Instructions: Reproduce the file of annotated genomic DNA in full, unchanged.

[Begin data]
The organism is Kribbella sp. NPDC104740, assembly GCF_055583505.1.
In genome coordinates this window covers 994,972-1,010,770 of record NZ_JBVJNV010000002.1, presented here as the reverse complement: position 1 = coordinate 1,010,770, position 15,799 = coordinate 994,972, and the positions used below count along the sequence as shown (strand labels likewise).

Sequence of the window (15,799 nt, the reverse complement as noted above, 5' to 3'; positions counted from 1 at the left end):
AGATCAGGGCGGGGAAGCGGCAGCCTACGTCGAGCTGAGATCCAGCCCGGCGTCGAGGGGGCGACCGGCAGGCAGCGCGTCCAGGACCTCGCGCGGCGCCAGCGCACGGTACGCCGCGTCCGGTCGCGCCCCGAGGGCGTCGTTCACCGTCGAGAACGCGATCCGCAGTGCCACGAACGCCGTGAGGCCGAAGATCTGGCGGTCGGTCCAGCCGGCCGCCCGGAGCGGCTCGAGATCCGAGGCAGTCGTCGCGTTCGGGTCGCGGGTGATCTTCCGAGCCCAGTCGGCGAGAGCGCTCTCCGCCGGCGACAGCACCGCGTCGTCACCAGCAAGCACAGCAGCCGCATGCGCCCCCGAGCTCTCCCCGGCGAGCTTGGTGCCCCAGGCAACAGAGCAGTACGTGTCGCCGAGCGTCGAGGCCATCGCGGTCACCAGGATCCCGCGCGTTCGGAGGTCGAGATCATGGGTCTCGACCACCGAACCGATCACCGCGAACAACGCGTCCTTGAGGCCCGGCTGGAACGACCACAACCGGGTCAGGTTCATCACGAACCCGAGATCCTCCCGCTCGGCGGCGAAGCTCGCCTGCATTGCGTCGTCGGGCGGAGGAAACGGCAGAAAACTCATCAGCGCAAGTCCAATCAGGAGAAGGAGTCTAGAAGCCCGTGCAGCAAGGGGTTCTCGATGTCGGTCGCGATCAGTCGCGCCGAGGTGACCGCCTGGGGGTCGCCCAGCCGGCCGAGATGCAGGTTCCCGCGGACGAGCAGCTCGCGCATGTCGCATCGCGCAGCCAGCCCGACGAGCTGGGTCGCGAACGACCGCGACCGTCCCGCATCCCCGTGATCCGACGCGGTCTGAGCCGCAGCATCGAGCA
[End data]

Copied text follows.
The organism is Kribbella sp. NPDC104740, assembly GCF_055583505.1.
In genome coordinates this window covers 994,972-1,010,770 of record NZ_JBVJNV010000002.1, presented here as the reverse complement: position 1 = coordinate 1,010,770, position 15,799 = coordinate 994,972, and the positions used below count along the sequence as shown (strand labels likewise).

Sequence of the window (15,799 nt, the reverse complement as noted above, 5' to 3'; positions counted from 1 at the left end):
AGATCAGGGCGGGGAAGCGGCAGCCTACGTCGAGCTGAGATCCAGCCCGGCGTCGAGGGGGCGACCGGCAGGCAGCGCGTCCAGGACCTCGCGCGGCGCCAGCGCACGGTACGCCGCGTCCGGTCGCGCCCCGAGGGCGTCGTTCACCGTCGAGAACGCGATCCGCAGTGCCACGAACGCCGTGAGGCCGAAGATCTGGCGGTCGGTCCAGCCGGCCGCCCGGAGCGGCTCGAGATCCGAGGCAGTCGTCGCGTTCGGGTCGCGGGTGATCTTCCGAGCCCAGTCGGCGAGAGCGCTCTCCGCCGGCGACAGCACCGCGTCGTCACCAGCAAGCACAGCAGCCGCATGCGCCCCCGAGCTCTCCCCGGCGAGCTTGGTGCCCCAGGCAACAGAGCAGTACGTGTCGCCGAGCGTCGAGGCCATCGCGGTCACCAGGATCCCGCGCGTTCGGAGGTCGAGATCATGGGTCTCGACCACCGAACCGATCACCGCGAACAACGCGTCCTTGAGGCCCGGCTGGAACGACCACAACCGGGTCAGGTTCATCACGAACCCGAGATCCTCCCGCTCGGCGGCGAAGCTCGCCTGCATTGCGTCGTCGGGCGGAGGAAACGGCAGAAAACTCATCAGCGCAAGTCCAATCAGGAGAAGGAGTCTAGAAGCCCGTGCAGCAAGGGGTTCTCGATGTCGGTCGCGATCAGTCGCGCCGAGGTGACCGCCTGGGGGTCGCCCAGCCGGCCGAGATGCAGGTTCCCGCGGACGAGCAGCTCGCGCATGTCGCATCGCGCAGCCAGCCCGACGAGCTGGGTCGCGAACGACCGCGACCGTCCCGCATCCCCGTGATCCGACGCGGTCTGAGCCGCAGCATCGAGCA